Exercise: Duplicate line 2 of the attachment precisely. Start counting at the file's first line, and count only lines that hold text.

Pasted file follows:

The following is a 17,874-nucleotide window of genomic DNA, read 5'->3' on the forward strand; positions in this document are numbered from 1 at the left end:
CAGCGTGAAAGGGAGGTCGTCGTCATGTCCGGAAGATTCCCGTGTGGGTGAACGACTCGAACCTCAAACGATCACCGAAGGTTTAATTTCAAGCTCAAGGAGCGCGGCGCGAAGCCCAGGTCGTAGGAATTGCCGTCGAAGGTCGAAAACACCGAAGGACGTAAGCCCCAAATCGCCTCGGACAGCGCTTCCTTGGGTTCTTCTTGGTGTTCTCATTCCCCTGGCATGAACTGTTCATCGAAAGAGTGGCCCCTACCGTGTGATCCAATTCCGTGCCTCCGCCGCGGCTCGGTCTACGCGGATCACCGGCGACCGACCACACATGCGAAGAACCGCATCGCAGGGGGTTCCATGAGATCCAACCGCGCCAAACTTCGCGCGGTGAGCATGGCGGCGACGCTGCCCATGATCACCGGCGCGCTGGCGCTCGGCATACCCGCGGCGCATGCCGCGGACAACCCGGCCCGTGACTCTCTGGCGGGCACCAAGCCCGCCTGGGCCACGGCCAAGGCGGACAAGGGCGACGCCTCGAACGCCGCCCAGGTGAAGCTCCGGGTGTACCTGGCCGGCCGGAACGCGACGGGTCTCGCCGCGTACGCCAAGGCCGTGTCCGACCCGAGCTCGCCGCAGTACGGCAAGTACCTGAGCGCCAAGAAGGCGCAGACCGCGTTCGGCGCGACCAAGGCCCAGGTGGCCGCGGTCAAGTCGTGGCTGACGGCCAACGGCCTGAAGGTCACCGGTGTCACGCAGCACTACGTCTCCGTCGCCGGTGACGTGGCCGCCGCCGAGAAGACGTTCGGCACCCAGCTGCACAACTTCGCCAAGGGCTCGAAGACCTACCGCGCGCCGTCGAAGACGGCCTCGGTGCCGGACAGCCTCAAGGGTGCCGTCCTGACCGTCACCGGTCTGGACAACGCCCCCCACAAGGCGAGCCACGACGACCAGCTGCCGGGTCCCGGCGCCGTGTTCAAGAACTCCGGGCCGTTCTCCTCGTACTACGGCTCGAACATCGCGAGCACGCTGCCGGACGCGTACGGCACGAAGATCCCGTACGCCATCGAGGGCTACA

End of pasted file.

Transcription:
CAGCGTGAAAGGGAGGTCGTCGTCATGTCCGGAAGATTCCCGTGTGGGTGAACGACTCGAACCTCAAACGATCACCGAAGGTTTAATTTCAAGCTCAAGGAGCGCGGCGCGAAGCCCAGGTCGTAGGAATTGCCGTCGAAGGTCGAAAACACCGAAGGACGTAAGCCCCAAATCGCCTCGGACAGCGCTTCCTTGGGTTCTTCTTGGTGTTCTCATTCCCCTGGCATGAACTGTTCATCGAAAGAGTGGCCCCTACCGTGTGATCCAATTCCGTGCCTCCGCCGCGGCTCGGTCTACGCGGATCACCGGCGACCGACCACACATGCGAAGAACCGCATCGCAGGGGGTTCCATGAGATCCAACCGCGCCAAACTTCGCGCGGTGAGCATGGCGGCGACGCTGCCCATGATCACCGGCGCGCTGGCGCTCGGCATACCCGCGGCGCATGCCGCGGACAACCCGGCCCGTGACTCTCTGGCGGGCACCAAGCCCGCCTGGGCCACGGCCAAGGCGGACAAGGGCGACGCCTCGAACGCCGCCCAGGTGAAGCTCCGGGTGTACCTGGCCGGCCGGAACGCGACGGGTCTCGCCGCGTACGCCAAGGCCGTGTCCGACCCGAGCTCGCCGCAGTACGGCAAGTACCTGAGCGCCAAGAAGGCGCAGACCGCGTTCGGCGCGACCAAGGCCCAGGTGGCCGCGGTCAAGTCGTGGCTGACGGCCAACGGCCTGAAGGTCACCGGTGTCACGCAGCACTACGTCTCCGTCGCCGGTGACGTGGCCGCCGCCGAGAAGACGTTCGGCACCCAGCTGCACAACTTCGCCAAGGGCTCGAAGACCTACCGCGCGCCGTCGAAGACGGCCTCGGTGCCGGACAGCCTCAAGGGTGCCGTCCTGACCGTCACCGGTCTGGACAACGCCCCCCACAAGGCGAGCCACGACGACCAGCTGCCGGGTCCCGGCGCCGTGTTCAAGAACTCCGGGCCGTTCTCCTCGTACTACGGCTCGAACATCGCGAGCACGCTGCCGGACGCGTACGGCACGAAGATCCCGTACGCCATCGAGGGCTACA